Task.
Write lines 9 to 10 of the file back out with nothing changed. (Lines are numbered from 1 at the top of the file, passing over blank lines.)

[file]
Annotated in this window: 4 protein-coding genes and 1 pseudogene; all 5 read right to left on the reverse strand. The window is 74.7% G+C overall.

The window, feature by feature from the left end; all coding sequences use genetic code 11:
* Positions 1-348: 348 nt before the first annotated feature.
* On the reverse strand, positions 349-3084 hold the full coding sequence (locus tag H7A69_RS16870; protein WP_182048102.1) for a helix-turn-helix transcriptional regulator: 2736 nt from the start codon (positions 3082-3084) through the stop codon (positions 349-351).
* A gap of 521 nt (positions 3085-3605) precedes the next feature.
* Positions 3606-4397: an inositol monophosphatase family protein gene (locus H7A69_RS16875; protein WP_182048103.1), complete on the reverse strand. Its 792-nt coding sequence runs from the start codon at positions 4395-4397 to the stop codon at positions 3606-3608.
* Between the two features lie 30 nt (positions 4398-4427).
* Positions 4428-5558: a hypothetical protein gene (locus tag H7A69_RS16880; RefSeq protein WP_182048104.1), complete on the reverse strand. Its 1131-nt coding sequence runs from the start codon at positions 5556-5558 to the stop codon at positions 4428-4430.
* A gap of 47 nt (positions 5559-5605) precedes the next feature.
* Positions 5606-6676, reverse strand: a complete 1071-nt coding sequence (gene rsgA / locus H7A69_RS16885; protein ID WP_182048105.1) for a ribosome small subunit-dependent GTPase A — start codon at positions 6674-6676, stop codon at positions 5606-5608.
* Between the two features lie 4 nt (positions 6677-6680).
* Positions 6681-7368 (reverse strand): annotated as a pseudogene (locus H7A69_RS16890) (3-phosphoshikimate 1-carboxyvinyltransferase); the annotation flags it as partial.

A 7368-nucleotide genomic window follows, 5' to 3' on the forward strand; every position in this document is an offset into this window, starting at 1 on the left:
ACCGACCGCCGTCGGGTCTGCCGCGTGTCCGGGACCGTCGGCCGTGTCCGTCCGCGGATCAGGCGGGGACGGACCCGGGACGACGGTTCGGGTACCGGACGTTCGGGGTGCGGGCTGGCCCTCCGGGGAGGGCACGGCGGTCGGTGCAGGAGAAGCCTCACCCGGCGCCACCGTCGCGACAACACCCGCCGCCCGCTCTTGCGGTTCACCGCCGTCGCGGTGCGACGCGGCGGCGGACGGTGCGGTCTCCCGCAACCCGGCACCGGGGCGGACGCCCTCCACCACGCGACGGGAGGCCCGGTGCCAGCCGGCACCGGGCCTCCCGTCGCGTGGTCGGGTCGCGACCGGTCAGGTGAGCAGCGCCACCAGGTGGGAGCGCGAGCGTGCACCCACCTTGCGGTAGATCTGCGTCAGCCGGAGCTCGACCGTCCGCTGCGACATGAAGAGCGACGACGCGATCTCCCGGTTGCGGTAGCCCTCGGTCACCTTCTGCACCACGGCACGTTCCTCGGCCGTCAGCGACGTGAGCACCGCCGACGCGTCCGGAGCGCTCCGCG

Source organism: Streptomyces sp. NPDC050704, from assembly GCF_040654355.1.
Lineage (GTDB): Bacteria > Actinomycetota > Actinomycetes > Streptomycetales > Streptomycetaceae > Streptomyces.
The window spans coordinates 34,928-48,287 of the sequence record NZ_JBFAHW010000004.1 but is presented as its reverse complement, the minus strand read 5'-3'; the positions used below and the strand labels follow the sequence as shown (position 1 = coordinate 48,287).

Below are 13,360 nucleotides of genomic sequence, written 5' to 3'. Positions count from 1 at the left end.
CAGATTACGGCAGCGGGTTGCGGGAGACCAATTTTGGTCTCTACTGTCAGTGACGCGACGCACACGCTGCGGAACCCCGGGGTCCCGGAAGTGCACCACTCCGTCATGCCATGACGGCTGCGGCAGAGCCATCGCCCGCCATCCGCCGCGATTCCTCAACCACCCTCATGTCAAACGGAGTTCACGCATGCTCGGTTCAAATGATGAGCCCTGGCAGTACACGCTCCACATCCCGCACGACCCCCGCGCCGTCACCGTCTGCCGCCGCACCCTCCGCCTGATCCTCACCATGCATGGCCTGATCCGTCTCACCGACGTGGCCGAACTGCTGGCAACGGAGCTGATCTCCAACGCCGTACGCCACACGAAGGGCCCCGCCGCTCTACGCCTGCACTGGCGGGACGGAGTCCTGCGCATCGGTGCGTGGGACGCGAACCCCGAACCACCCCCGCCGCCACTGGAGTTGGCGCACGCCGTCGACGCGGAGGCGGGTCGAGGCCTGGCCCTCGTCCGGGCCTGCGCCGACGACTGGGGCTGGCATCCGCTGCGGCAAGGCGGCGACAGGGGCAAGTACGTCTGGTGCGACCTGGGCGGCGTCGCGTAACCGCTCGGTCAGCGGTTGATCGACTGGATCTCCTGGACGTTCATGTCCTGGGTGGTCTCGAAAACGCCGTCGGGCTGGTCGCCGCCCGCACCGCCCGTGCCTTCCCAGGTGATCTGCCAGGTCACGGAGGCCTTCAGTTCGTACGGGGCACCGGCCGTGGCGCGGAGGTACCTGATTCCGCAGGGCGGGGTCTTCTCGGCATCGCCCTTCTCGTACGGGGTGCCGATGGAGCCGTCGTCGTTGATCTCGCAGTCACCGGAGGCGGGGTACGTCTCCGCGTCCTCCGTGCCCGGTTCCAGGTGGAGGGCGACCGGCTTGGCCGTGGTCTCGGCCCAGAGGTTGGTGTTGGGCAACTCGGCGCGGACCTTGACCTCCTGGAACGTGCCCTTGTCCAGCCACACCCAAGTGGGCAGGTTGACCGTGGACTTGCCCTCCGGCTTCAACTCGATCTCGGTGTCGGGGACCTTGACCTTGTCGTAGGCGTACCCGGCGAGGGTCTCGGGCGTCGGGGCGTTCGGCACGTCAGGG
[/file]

* A gap of 47 nt (positions 5559-5605) precedes the next feature.
* Positions 5606-6676, reverse strand: a complete 1071-nt coding sequence (gene rsgA / locus H7A69_RS16885; protein ID WP_182048105.1) for a ribosome small subunit-dependent GTPase A — start codon at positions 6674-6676, stop codon at positions 5606-5608.